A little while ago, I had an on-camera interview with the editor of Entrepreneur magazine Jason Feifer. The interview was posted on the magazine’s website along with links back to mine. That interview brought a lot of traffic and inquiry to my website both nationally and locally. Essentially, it sent a ton of publicity my way. And though that opportunity might have seemed super random from the outside looking in, I knew that it was the result of some very intentional efforts.
When I started Prose & Pens, I had no contacts and no network. I’d just left a career in education and everything and everyone I knew was also left there. To say I was building from scratch was an understatement.
I obviously didn’t have my current client list which also meant no money for paid marketing or ads. The saying goes that necessity is the mother of invention and it was necessary that I find a way to draw attention to the business.
Eventually, I decided one way to make that happen was with publicity…free publicity.
I came up with a list of news and media outlets in which I’d like to be featured. Some of the outlets on the list were a total long shot (and still are) but I placed them there anyway because you never know, right?
Next, I followed a select group of editors, writers, bloggers, and podcasters at those outlets so I could see and interact with their content. That’s how I came across Jason. I’d been a reader of Entrepreneur since forever and it was on my list.
At some point, Jason asked his followers to DM him with questions about navigating business in the middle of a pandemic. I did. He liked my question. The rest, as they say, is history.
Now I get to say that I’ve received national press with Entrepreneur magazine.
And that’s great for Prose & Pens, but you’re probably thinking that this whole thing sounds like a lot of time and energy. Well. That’s because it is. If you’ve ever talked to a publicist, you may have been told that publicity is a long game, especially if you’re relatively unknown and don’t yet have the brand recognition that draws people to you. That’s just how it goes and there’s rarely a magical way to make it happen faster.
Though the process isn’t a quick one, if you’re really interested in getting a little publicity, you’ll need to create and stick to a plan. You’ll begin to gain traction soon enough. Remember publicity is a marathon, not a sprint.
I like to think about publicity in three parts: plan, position, and pitch.
Publicity is pretty much synonymous with exposure. And though the common saying is that all publicity is good publicity, you probably don’t really want to leave the perception of your brand to chance. That’s why you have to think about the type of exposure you want and the types of outlets that can help you get it. So, here’s where to start your plan.
Think of how you want to be seen and known. List at least three brand characteristics that represent that perception.
Make a list of outlets that can help you carry that perception should they decide to work with you in some way.
Outline how you can get on their radars. This could be anything from engaging on social media to attending their events to simply pitching them.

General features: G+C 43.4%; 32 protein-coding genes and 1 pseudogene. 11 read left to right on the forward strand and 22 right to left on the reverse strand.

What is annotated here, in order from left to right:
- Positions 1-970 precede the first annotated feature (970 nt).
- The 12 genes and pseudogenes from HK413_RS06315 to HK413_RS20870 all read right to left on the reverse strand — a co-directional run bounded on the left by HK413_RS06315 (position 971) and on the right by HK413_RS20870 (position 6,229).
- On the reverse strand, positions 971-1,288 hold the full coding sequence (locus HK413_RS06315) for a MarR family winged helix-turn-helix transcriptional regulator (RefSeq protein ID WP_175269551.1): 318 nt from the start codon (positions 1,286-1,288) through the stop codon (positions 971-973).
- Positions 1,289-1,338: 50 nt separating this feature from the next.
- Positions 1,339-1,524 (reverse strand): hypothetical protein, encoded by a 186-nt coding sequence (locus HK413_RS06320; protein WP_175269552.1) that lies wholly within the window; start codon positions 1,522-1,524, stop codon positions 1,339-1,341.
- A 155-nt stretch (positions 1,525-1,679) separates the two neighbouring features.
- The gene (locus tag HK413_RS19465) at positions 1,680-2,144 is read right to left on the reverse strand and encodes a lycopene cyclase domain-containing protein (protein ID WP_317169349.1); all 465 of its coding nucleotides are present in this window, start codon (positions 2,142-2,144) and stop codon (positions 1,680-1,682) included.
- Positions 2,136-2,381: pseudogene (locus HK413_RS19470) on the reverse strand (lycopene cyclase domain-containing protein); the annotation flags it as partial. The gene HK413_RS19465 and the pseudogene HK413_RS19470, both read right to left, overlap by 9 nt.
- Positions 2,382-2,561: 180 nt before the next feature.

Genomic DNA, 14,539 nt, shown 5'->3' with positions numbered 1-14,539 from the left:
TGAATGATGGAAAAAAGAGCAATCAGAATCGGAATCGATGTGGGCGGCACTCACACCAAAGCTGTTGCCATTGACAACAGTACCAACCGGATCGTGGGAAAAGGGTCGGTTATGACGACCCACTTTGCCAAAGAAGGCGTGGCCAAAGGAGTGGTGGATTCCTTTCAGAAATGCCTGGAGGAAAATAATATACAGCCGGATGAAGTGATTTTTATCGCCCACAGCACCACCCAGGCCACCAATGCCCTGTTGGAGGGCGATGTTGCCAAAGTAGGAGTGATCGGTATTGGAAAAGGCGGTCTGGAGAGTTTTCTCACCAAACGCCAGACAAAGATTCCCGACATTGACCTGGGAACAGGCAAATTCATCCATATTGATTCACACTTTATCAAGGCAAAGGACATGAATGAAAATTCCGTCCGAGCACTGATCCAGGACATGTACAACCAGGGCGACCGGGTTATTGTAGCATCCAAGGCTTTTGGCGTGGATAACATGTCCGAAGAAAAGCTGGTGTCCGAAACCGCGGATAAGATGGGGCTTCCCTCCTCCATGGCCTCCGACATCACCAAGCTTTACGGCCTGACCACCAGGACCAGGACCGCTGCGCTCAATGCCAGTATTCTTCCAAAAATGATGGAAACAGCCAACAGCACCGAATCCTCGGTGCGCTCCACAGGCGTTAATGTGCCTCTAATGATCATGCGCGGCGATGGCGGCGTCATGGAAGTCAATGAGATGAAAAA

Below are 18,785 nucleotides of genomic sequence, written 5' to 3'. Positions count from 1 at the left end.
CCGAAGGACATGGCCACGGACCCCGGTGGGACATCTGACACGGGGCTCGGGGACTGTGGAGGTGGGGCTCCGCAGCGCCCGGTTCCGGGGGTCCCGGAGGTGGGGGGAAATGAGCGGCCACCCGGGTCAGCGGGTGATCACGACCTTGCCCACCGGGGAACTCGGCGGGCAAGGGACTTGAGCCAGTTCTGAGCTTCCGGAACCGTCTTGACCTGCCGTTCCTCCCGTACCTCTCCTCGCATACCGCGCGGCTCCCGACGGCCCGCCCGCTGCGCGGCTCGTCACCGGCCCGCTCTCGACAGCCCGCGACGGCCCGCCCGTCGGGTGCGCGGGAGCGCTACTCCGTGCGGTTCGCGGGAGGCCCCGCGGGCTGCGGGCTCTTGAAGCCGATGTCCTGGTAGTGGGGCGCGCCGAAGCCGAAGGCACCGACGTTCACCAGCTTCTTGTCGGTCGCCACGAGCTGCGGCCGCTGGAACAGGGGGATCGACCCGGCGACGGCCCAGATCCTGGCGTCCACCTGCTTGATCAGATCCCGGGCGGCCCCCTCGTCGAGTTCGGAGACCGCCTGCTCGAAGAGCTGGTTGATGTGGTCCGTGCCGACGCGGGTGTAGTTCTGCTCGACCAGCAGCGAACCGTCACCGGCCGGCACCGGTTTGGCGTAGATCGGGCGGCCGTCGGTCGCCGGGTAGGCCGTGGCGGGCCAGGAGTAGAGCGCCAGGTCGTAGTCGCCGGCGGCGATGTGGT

When you solicit publicity (rather than having it come to you) it’s typically out of good faith that you’ll receive it. But you have to position yourself for that space. Positioning is all about relationships. This doesn’t mean that you’ll have to come best buds with the staff at your outlets of choice, but it does mean that you try to establish a connection of some sort. Ideally, you’ll look for opportunities to support before expecting them to yield to your request for publicity. Here are ways to position yourself.
Engage with their content by liking, sharing, and commenting whenever possible.
Attend events and be intentional about engaging. Don’t do any hard sells (or any selling at all). Don’t shove your business card in anybody’s face unless of course they ask for it. Do show genuine interest in the event and other attendees. Do ask memorable or thought-provoking questions if there is an opportunity to do so.
Pitching can be tough. It will likely take a time or two before you perfect your pitch. There will be times your emails will go unread. If it does happen to be read, there’s no guarantee of a response.
But you pitch anyway because all it takes is just one response to set you on a path towards the publicity you’re after.
If you’ve never pitched before, here are some tips for starting.
Use a compelling subject line. Don’t be spammy or cutesy, but direct and concise.
Keep the email short. Introduce yourself, state what you have in mind, explain how it will benefit the person you are pitching, provide your contact information, and get out of there.
Make sure you address the email to someone specific and please spell all names correctly. Some email addresses can be found on websites and others in social media bios. You can also try Googling the individual to see if you get a hit on their email. Be resourceful. You are looking for them and not the other way around.
Only pitch to outlets and editors who are actively looking for what you have to offer. If you pitch to an outlet simply because “you want to” you are severely increasing the chance that you’ll be ignored - for good. You can increase your odds of a reply by making sure that what you are pitching is currently in alignment with what your preferred outlet needs and/or wants. If you have what they are looking for, you’re making their jobs easier by default.
I know these tactics work because I’ve used them all and have gotten results. In fact, I landed one of my biggest clients by cold pitch (I’d contacted them twice previously and the third time was the charm). All you have to do is have a plan and work it consistently.
About: Dwaynia Wilkerson is the owner of Prose & Pens, a content writing agency that helps CEO, leaders, and founders use content to build their personal brands.